This policy, allowing the narrative to define the story rather than the facts, is also found in other ways in the above mentioned New Statesman article. Throughout the article, the image of the Palestinians as meek and unthreatening is reinforced. Israel is guilty of “slaughter” and should use different methods of “crowd control” to deal with the “protesters and demonstrators”. All of this paints an image of peaceful protests, much like one would see in Central London, into which the Israelis step in to mow down the innocents.
Yet Macintyre himself, in other articles, also has another set of phrases to describe Palestinians in Gaza.
In an Independent article, covering a press conference given by Yahya Sinwar, Macintyre opens with the headline “Hamas Gaza leader hints at mass breach of Israel border fence, as he compares Palestinians to “starving tiger””. In the article he quotes Sinwar saying Gaza has become a “ticking time bomb,” and “no-one knows where the tiger is heading, or what it is going to do.” He closes his article with the ominous phrase, that Gaza leaves “the image of a tiger breaking out of its cage.” At the Observer, Gazans are described by Macintyre as “having nothing to lose”.
When painting a picture of Palestinian suffering, he drives his point home by painting a dark and ominous picture of just how threatening the situation is for Israel. When Israel defends itself against those threats, the Palestinians revert back to the innocent victims. Quite simply, put the two articles together, and the dissonance become clear. One does not use “crowd control” when one is dealing with a “crouching tiger bursting out its cage”, and a “ticking time bomb”. The threat of a “mass breach of a border fence” is not conveyed in his use of the term “protesters.” When he wants to paint a picture of Palestinian suffering, they are armed and dangerous. When Israel responds to the threats, once again, his drama requires that the Palestinians are innocent, unarmed and unthreatening.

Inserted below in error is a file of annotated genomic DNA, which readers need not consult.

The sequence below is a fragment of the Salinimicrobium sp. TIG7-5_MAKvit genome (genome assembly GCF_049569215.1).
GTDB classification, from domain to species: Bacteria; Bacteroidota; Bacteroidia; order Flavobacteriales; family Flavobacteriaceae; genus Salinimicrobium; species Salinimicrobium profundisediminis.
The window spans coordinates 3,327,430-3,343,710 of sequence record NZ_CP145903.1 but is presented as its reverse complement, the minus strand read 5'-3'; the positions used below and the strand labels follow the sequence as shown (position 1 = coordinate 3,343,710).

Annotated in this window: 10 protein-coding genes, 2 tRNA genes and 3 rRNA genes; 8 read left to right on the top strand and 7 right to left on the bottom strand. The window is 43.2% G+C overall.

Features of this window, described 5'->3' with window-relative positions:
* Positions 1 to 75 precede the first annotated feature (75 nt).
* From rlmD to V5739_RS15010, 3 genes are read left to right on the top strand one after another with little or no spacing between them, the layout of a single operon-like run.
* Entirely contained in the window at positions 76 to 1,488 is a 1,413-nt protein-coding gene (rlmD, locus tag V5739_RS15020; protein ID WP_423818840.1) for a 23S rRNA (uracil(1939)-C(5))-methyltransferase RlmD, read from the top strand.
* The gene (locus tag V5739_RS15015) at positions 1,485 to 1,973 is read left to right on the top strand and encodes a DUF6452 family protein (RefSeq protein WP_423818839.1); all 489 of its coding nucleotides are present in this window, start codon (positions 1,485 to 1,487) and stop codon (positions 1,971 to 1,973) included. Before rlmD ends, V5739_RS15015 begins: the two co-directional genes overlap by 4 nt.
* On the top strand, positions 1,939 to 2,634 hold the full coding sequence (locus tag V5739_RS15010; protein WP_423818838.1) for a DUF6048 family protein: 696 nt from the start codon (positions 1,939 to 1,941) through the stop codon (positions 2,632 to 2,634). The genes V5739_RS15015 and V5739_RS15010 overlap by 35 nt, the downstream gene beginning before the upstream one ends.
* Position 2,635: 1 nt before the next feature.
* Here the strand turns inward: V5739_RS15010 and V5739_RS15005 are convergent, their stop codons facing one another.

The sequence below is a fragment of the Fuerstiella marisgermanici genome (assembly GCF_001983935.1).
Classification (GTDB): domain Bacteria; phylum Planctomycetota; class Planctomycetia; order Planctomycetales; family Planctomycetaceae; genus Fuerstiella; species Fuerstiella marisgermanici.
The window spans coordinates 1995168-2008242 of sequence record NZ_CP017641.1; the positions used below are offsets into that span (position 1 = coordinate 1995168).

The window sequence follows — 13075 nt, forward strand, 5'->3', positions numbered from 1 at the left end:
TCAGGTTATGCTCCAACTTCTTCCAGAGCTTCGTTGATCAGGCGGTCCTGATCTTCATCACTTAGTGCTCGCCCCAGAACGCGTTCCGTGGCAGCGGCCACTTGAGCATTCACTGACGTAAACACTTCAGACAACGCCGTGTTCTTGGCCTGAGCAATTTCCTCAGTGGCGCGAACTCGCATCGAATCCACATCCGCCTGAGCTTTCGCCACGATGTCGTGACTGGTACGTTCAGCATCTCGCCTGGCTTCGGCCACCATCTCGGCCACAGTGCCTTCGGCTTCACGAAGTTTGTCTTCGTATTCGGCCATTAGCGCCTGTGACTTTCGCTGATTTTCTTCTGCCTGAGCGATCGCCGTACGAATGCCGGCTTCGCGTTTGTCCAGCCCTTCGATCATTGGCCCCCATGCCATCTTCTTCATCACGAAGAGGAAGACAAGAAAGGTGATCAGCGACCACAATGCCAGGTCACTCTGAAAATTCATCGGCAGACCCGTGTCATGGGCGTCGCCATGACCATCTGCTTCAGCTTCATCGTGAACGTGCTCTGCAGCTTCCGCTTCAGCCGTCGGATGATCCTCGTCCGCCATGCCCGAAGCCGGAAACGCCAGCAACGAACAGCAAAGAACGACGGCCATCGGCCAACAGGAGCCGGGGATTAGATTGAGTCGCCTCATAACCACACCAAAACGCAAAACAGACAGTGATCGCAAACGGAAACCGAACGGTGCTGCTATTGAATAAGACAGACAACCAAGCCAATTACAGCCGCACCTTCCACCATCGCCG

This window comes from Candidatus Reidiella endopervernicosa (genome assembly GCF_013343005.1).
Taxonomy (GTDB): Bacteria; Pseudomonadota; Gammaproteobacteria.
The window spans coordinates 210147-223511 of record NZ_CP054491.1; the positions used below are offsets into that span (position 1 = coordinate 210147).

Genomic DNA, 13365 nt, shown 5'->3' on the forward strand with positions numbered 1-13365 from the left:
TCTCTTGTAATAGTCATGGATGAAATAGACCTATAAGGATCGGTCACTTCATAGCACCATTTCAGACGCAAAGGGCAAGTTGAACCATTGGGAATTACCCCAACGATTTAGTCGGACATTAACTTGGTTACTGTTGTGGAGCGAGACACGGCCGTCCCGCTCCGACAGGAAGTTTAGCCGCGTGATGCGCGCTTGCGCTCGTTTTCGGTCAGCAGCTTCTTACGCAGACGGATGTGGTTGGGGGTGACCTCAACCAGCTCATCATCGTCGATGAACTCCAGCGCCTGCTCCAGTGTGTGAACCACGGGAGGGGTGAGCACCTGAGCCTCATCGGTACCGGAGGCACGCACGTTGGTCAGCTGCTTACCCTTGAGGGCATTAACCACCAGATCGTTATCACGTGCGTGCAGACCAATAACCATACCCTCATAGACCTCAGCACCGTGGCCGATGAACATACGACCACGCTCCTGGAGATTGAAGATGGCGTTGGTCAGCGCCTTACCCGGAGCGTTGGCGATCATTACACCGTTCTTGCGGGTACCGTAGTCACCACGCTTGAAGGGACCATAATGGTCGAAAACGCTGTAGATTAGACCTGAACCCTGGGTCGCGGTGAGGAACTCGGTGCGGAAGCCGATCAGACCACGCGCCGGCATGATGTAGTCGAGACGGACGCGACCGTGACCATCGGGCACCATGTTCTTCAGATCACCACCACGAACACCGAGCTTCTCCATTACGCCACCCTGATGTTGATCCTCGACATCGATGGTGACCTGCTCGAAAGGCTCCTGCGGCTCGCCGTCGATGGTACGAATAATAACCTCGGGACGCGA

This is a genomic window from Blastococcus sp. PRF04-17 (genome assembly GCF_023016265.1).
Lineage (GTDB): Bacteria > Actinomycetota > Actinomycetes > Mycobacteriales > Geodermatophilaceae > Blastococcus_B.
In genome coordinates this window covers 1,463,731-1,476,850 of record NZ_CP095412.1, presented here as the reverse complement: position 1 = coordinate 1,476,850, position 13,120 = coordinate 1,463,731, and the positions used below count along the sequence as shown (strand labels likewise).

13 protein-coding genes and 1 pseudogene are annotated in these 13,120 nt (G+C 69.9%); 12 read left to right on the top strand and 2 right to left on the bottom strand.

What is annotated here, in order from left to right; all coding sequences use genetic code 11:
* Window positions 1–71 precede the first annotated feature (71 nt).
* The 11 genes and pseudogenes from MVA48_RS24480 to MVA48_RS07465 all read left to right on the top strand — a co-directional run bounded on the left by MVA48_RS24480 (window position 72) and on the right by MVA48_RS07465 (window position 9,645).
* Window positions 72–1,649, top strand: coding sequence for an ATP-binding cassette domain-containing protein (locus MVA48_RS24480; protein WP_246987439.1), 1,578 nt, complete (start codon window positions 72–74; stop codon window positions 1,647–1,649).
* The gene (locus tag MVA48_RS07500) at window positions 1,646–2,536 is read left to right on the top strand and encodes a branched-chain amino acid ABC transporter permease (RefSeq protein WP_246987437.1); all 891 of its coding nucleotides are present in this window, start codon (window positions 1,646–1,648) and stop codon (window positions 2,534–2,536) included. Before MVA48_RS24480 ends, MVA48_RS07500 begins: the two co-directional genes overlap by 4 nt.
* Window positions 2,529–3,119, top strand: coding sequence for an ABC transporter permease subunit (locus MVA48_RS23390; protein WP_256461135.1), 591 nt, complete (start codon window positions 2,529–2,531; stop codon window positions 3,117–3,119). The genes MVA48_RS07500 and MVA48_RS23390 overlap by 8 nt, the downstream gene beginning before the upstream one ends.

Underlying much of Macintyre’s writing, there is also empathy, even a fawning sympathy, for Hamas.
He appears to see few flaw in them; for example, he discusses Israel’s “punitive” blockade of Gaza whilst totally ignoring Hamas’ responsibility in causing the blockade (Israel blockaded Gaza in 2007 when Hamas took over, prior to that there was no blockade). He seems almost praiseworthy of Hamas’ militant activities. Their call to have Gazans storm through the border fence is “ambitious,” In the past, he has described Gaza’s smuggling tunnels as a “testament to their hard work and ingenuity.”